Today’s younger comics, much like their indie-rock brethren, are mirrors of their audience: relatable figures in everyday clothes. They are slightly tweaked and often funny, but rarely dangerous. In contrast, nobody leaves a Gilbert Gottfried performance pleased that the comic thinks as they do. They leave believing that he is a deviant. He draws upon earlier eras of entertainment. He points to the ’80s, when he arose amidst walking cartoons like Pee-wee Herman and Andrew Dice Clay—both ultimately swallowed by their own creations—and loudmouths in colored leather. He is informed by the late ’70s, when he came of age surrounded by East Village punks—fellow Jewish geeks traumatized at home by Costanza parents and in the streets by a crumbling and forbidding city. Most of all, he evokes the fallen luminaries who ruled the Borscht Belt long before his time. It is their anarchic sensibility that Gottfried covets, reveres, and upholds. Of the fabled funny old men, he is the youngest.”

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I was recently gifted with a copy of the latest issue of the excellent Fashion Projects, which is edited by the beautiful (and pregnant) Francesca Granata. The presumed father of the child, Jay Ruttenberg, editor of the Lowbrow Reader Reader and a favorite of hoboes everywhere, is a contributor.

This issue focuses exclusively on fashion criticism and has interviews with Guy Trebay, Suzy Menkes, Judith Thurman and others. You can sample and purchase it hereAn excerpt from Granata’s conversation with New Yorker writer Thurman:

Fashion Projects: 

I was wondering how you came to your current post writing about fashion at the New Yorker?

Judith Thurman:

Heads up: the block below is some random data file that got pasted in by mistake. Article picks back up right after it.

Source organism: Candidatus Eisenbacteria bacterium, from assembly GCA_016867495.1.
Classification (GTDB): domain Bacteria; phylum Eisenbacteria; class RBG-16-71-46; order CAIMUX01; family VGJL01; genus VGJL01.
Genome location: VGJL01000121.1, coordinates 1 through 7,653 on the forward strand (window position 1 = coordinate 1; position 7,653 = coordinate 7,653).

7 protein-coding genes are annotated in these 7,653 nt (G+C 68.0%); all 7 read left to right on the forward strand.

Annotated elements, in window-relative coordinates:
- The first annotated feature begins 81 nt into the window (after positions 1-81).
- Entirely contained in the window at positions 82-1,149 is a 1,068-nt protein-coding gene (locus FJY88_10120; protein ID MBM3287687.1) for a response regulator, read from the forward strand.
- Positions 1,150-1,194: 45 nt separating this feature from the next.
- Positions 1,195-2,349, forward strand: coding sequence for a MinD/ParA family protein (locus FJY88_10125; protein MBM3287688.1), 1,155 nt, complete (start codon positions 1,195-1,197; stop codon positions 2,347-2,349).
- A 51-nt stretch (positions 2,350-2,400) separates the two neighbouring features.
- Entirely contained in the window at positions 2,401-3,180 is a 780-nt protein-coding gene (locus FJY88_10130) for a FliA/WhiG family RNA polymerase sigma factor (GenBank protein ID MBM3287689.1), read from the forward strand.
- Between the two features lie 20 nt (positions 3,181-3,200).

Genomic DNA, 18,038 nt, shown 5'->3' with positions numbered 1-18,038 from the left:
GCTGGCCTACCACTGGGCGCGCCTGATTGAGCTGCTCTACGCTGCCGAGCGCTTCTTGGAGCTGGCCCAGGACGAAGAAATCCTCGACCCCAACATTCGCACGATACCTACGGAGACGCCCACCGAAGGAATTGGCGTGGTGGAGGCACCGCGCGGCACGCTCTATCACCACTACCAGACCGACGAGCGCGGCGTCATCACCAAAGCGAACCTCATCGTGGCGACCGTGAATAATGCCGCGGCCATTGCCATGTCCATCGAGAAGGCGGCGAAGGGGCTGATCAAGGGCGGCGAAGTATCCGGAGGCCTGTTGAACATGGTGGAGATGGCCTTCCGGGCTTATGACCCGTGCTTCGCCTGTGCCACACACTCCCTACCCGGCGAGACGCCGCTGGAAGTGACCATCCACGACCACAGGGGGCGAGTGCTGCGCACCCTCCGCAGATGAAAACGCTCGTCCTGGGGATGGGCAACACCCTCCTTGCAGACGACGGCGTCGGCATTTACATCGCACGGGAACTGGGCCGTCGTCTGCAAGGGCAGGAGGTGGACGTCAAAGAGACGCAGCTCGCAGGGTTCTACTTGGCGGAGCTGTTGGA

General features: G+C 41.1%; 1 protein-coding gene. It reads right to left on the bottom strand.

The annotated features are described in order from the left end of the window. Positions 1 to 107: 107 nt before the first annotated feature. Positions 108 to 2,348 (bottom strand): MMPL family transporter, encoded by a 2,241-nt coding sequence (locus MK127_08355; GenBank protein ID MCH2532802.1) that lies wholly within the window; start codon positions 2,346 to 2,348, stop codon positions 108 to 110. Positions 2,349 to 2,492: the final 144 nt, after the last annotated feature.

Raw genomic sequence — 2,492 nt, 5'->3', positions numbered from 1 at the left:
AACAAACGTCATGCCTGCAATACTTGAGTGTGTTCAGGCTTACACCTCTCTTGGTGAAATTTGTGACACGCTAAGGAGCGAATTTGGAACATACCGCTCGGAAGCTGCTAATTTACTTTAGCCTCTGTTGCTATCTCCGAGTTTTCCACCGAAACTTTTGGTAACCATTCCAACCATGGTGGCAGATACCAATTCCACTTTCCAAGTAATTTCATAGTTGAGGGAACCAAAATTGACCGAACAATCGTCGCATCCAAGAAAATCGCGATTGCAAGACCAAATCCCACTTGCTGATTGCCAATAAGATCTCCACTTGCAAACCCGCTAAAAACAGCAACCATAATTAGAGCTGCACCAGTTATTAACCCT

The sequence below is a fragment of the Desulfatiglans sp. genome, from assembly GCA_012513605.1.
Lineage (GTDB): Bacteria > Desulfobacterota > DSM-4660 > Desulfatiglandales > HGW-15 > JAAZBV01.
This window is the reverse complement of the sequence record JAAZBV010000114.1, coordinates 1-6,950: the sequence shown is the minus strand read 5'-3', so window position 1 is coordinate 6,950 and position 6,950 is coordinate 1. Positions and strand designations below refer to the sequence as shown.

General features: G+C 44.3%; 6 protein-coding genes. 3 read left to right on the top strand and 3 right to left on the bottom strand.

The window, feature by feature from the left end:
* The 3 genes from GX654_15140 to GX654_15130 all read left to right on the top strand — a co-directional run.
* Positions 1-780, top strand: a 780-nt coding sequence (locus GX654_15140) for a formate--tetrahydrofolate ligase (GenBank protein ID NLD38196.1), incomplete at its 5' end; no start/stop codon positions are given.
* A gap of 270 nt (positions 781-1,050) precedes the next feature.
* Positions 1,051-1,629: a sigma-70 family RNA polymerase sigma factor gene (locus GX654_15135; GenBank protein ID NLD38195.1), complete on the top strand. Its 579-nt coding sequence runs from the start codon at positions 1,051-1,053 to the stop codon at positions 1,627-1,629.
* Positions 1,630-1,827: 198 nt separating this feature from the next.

It was sort of happenstance. I followed fashion, but not professionally. I had worked at The New Yorker before I left to write the biography of Colette. David Remnick, who had just taken up the editorship of the magazine in 1999 said, ‘Why don’t you come back and work for us? I know you can write about books and art, but what else can you do? Is there something else you really want to do?’ To which I replied ‘Actually I would love to write about fashion. I think I would always be an outsider; I am not going to write about it as an insider, like my great friend Holly Brubach a wonderful fashion critic who covered the collections. I said I don’t want to do that and you don’t want me to do it.’  He said, ‘You are right.’ So that’s how I started.

Fashion Projects:

So you started writing about fashion, somewhat recently, in the last decade or so. What drew you to the subject?

Judith Thurman:

I see it as an important element of culture and itself a culture. That really interests me. It is a form of expression, a kind of language dealing with identities. And the aesthetic of it also drew me to it. I love clothes and couture and its history is very interesting to me. For instance, I have always gone to museums and studied the clothing in the paintings. However, I don’t particularly like the fashion world and I try not to write about the business side of it.

Fashion Projects:

So you see yourself more as a cultural critic writing about fashion as opposed to a more traditional fashion critic covering the collections?

Judith Thurman:

Yes, although I have written about the collections. I used to go once a year to do one collection, whether it was menswear or couture or Paris or New York. I kind of stopped doing that. They were very hard pieces to write, since I wasn’t actually critiquing the clothes, I was trying to find some sort of zeitgeist that was coming out of the collections.”•

Jay Ruttenberg: Stole wardrobe from scarecrow.

Jay Ruttenberg: Dresses like a scarecrow.

I find that insulting.

I resent that.

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This post is the final reminder about tonight’s publication party for Jay Ruttenberg’s excellent humor compilation, The Lowbrow Reader Reader, at 7pm at the Housing Works Bookstore in Manhattan. (See details and directions.) There will be great entertainment by Wyatt Cenac of the Daily Show with Jon Stewart, singer-songwriter Adam Green of Moldy Peaches fame, wonderful teen music group Supercute!, and, God willling, a special appearance by the legendary 97-year-old comedian Professor Irwin Corey.